Dir.: Greg Barker; Documentary, USA/UK 2014, 92 min.
The term of “The Arab Spring”, often used, but rarely defined, is given some human background by Greg Barker (MANHUNT) whose real life stories from Libya, Syria and Bahrain show the high cost of resistance amidst a stalling of the progressive movements. The raw footage is intercut with animated visuals about every modern revolution – whilst it gives a necessary background to the present proceedings, it somehow does not feel right because its slickness belongs to another world.
Osama ben-Sadik, who had homes In Virginia and Benghazi, lost his son Muhannad in the bloody fighting which toppled Muammar Gadafi in Libya. Osama recollects his ambivalent feelings about his son joining the armed struggle: “As a father, I would say, come home to Virginia, son, but as a man I had to support his struggle”. Nevertheless, Osma asked his son to return home, but Muhannad’s answer was the one of a very young man, short and simple: “If everyone leaves, who will fight for the revolution?” Whilst the media is usually full of horror stories about “seemingly innocent young men from middle-class backgrounds in the West turning into killing machines in the desert”, Muhannad, a boy scout in Virginia, is an example of a young Arab following his ideals to the bitter end. But when we see his father Osama at his grave, we tend to feel that the high price Muhannad (and his father) paid is just too much.
With the emergence of ISIS in Syria, the civil war has taken a new turn: opponents of president Bashar al-Assad find themselves in the middle between the hated regime, which stills kills mercilessly, and fundamentalist sections, whose aim and methods are no less violent than the ones of the Assad regime. Peace activists Motaz Murad and Ghassan Yassin would prefer a continuation of their “Flower movement”, but they have to admit, that they have come to an dead end: The Regime is killing any protesters, armed or not. The two rather sad men will have to make up their minds soon: will they take up arms and fight, or be killed protesting peacefully?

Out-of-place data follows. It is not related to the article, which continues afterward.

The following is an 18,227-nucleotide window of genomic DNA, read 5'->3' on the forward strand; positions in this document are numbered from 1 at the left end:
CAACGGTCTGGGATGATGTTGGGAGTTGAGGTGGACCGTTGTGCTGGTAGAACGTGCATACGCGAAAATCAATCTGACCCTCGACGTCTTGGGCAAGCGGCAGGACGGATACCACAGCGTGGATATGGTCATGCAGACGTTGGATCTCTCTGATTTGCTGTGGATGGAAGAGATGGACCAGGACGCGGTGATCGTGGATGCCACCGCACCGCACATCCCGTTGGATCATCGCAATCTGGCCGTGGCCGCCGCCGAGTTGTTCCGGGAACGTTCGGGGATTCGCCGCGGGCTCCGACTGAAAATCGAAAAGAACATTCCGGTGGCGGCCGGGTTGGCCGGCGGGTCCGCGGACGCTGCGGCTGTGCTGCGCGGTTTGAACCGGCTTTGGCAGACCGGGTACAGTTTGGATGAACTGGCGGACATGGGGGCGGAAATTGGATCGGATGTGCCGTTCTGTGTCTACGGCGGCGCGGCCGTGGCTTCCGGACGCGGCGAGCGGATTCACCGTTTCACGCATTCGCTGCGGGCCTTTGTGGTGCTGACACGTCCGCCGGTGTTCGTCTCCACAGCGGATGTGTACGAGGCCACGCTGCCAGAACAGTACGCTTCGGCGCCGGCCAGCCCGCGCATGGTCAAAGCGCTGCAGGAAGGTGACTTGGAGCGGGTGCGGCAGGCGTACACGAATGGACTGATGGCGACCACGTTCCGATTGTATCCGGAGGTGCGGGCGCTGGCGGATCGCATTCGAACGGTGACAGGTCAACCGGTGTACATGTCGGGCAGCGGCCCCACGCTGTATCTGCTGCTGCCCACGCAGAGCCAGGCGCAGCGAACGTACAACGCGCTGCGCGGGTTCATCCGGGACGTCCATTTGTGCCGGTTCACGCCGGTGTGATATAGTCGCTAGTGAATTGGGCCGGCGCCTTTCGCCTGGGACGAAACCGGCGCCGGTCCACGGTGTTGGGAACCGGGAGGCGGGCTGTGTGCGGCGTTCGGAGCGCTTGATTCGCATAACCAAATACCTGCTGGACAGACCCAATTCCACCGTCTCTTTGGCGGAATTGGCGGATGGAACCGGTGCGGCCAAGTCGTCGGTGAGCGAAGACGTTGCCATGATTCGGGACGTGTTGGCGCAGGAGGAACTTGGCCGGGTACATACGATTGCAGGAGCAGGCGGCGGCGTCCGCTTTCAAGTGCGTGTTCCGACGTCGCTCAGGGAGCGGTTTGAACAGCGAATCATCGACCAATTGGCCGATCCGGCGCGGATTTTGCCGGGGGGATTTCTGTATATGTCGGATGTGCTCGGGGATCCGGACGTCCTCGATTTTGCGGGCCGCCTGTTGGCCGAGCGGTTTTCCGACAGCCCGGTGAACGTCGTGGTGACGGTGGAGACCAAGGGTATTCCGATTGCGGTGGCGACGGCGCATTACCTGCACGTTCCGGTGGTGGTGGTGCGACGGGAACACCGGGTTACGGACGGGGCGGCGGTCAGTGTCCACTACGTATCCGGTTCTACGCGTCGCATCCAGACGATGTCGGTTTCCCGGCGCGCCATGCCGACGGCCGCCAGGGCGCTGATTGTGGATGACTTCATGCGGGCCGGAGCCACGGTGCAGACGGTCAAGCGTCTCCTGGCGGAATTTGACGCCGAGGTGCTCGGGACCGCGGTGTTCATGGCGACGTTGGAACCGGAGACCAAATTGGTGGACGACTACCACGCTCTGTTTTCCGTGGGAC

When his daughters Zaineb and Maryam were young, the human rights activist Abdulhadi al-Khawaja, who had to flee from Bahrain to Copenhagen with his family, told them a symbolic story: “We, the people, are the giant, and the little creatures who torture us, are like ants. Why do we let them get away with it? ” Today, al-Khawaja is serving a life sentence for “terrorism” in Bahrain, whilst his daughter Zaineb, mother of a one-year old baby, is in prison. From Copenhagen, her sister Maryam is fighting for their freedom by informin authorities, particularly the American ones, about the plight of her family. But she knows that as long as the Fifth American Fleet is stationed in Bahrain, human rights infractions by the Sultan’s unelected regime will just be punished by a slap on the wrist by the US Government. Zaineb was present when his father was beaten up and deported and one fears for her daughter’s future, hoping that history might not repeat itself.
WE ARE THE GIANT is sobering: there is Osama’s sadness, which will never go away; Murad’s and Yassin’s shattered dream about following in Ghandi’s footsteps, and a horrible family history in Bahrain about to be repeated – whilst the US government looks the other way. To quote the Chinese author Ying Chang Compostine: “The revolution is not a dinner party – the Arab spring is drowning in its blood.” AS
ON GENERAL RELEASE FROM 14 November 2014